Several audience members made comments about the contradiction of taking the protest banner off of the Canadian flag while still claiming to support Indigenous rights and reconciliation. Marskell repeatedly pointed to THEMUSEUM’s current exhibit about Canada 150, curated by three Indigenous artists and one new Canadian, as evidence of the institution supporting Indigenous rights and recognizing the issues surrounding celebration of confederacy.
“We built an entire exhibit to educate people. And how many people have been up to that exhibit?” Marskell asked the audience when questioned about why he chose to remove the banner off of the flag. “Oh, I’m impressed,” was his response when about half of the people in the room raised their hands.
“Throughout the year already we’ve celebrated many different diverse voices in the community…We had the KW Muslim women’s art show, we had the refugee art show, we’ve got a number of other events coming up, so we couldn’t not celebrate the 150th anniversary of confederation. But at the same time, our anchor exhibit gave a voice to the Aboriginal community so they could use our stage… so that was our thinking,” Marskell said on why the flag was hung outside the building.
The issue that a few audience members raised, was that the exhibit exists in a private space that required money and time to access, while the Canadian Flag, though on private property, is hanging in public view. In a written statement released the following day, Marskell pointed to THEMUSEUM’s need to earn revenue as one of the reason the exhibit, and now the resistance banner, have a cost of admission to view.
THEMUSEUM is non profit, not owned by the city or region and the revenue argument is valid, if the aim of the business is revenue over education. The consensus of the audience at the dialogue was that the flag never should have been hung in the first place. At least, not in such an ostentatious way, forcing its message on anyone walking by, without including an equally public display about the oppressive history associated with it.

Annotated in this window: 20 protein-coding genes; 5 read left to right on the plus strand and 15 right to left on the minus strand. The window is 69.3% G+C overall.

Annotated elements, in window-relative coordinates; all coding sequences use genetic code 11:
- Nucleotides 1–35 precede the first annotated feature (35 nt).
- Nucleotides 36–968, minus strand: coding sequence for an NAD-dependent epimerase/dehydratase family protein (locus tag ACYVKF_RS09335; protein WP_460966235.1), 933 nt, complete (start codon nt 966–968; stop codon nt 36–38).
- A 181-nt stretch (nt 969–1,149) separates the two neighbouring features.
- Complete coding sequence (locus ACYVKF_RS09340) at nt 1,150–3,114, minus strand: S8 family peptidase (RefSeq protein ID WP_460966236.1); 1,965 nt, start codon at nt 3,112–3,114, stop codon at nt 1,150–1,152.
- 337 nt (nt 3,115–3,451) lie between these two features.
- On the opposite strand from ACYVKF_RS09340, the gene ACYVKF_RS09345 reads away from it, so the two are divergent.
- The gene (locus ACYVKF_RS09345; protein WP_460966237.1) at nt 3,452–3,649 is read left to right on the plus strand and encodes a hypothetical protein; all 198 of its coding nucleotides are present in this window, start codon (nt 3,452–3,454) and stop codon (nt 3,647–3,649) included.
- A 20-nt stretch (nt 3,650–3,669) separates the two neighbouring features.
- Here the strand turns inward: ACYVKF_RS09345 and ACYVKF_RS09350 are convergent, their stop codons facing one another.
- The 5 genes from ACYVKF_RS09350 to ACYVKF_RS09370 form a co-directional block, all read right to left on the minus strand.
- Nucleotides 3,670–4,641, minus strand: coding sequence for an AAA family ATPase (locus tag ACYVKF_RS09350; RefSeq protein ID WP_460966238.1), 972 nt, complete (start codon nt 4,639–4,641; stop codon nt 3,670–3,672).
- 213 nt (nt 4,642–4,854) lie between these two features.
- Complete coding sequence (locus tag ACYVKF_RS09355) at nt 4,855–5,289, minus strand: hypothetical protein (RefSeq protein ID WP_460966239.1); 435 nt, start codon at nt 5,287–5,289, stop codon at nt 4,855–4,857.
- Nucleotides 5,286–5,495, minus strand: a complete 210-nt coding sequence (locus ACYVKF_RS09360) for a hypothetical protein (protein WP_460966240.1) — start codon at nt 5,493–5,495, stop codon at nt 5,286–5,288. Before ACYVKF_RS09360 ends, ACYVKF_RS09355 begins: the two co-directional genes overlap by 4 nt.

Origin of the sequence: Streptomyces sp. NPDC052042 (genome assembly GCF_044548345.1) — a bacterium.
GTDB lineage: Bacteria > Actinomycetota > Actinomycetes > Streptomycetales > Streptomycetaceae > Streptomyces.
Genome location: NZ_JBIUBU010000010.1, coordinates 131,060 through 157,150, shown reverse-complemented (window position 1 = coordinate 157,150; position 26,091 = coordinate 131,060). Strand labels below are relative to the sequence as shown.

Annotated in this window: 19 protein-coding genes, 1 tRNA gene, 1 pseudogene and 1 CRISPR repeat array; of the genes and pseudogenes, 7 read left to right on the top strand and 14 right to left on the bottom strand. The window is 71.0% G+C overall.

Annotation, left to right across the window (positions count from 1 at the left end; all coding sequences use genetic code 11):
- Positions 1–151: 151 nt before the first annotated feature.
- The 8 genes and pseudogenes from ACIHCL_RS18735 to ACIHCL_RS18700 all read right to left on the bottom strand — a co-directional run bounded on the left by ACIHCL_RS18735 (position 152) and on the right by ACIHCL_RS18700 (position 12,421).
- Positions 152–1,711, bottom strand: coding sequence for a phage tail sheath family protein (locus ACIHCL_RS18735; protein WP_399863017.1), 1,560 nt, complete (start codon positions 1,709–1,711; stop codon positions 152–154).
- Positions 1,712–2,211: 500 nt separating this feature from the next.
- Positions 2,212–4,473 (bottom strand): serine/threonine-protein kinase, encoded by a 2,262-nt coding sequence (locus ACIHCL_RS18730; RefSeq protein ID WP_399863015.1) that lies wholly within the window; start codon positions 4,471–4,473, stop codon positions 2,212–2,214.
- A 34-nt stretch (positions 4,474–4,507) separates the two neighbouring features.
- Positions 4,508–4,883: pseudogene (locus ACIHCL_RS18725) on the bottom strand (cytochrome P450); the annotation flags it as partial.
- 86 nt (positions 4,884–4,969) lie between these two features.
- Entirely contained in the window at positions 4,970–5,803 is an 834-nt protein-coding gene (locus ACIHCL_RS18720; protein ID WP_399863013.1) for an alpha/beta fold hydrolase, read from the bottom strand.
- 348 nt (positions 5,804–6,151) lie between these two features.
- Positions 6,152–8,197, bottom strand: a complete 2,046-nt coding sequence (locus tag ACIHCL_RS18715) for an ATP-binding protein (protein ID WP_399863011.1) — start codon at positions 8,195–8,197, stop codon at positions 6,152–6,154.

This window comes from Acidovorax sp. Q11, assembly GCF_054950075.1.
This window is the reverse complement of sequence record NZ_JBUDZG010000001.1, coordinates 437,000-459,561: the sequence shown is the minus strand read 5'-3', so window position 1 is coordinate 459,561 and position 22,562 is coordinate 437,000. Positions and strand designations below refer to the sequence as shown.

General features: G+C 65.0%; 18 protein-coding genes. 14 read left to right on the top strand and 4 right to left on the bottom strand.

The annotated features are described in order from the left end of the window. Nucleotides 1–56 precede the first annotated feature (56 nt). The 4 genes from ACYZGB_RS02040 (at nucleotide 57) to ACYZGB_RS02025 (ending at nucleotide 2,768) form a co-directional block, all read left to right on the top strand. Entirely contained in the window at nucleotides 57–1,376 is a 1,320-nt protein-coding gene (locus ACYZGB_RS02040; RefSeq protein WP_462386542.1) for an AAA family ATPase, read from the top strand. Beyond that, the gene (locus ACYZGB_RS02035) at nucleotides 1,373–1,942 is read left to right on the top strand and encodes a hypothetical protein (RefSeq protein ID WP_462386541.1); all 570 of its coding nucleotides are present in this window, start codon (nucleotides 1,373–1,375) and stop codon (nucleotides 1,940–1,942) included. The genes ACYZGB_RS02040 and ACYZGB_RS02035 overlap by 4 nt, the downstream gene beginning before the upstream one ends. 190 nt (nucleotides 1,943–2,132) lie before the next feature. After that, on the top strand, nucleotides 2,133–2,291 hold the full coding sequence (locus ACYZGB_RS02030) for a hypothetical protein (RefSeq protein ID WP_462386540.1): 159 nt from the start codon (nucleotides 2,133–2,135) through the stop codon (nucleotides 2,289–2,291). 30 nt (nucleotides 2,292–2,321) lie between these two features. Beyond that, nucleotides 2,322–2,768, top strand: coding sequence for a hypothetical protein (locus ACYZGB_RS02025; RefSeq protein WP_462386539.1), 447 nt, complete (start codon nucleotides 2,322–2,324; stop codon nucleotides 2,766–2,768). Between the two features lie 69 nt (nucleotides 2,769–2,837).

For many, the Canadian flag is a symbol of colonialism and the British and Canadian governments’ attempts to erase Indigenous culture. The removal of the resistance banner and placement inside THEMUSEUM further demonstrates the institution valuing nationalism and profit over engagement. The banner was a way of calling out the Canadian flag and our celebration of it as being problematic. By putting it behind a paywall, THEMUSEUM is in turn profiting from resistance.
There are Canadian flags hanging in public all over our country, and millions of people celebrated Canada 150. THEMUSEUM hanging the flag itself is not unreasonable, however claiming to be recognizing the harsh truths that go along with our confederacy while the flag hangs is contradictory. Especially after removing the resistance banner. You don’t deserve a pat on the back without doing the work.
“I challenge you really, take the time to read those 94 calls to action and then challenge the space that you’re a part of,” said Shawn Johnston of the University of Waterloo Aboriginal Centre, referring to the Truth and Reconciliation Commission’s call to actions.
We need to challenge our audience and community and not expect Indigenous people to do the work for us. THEMUSEUM is a highly visible organization in our community and we expect more from them.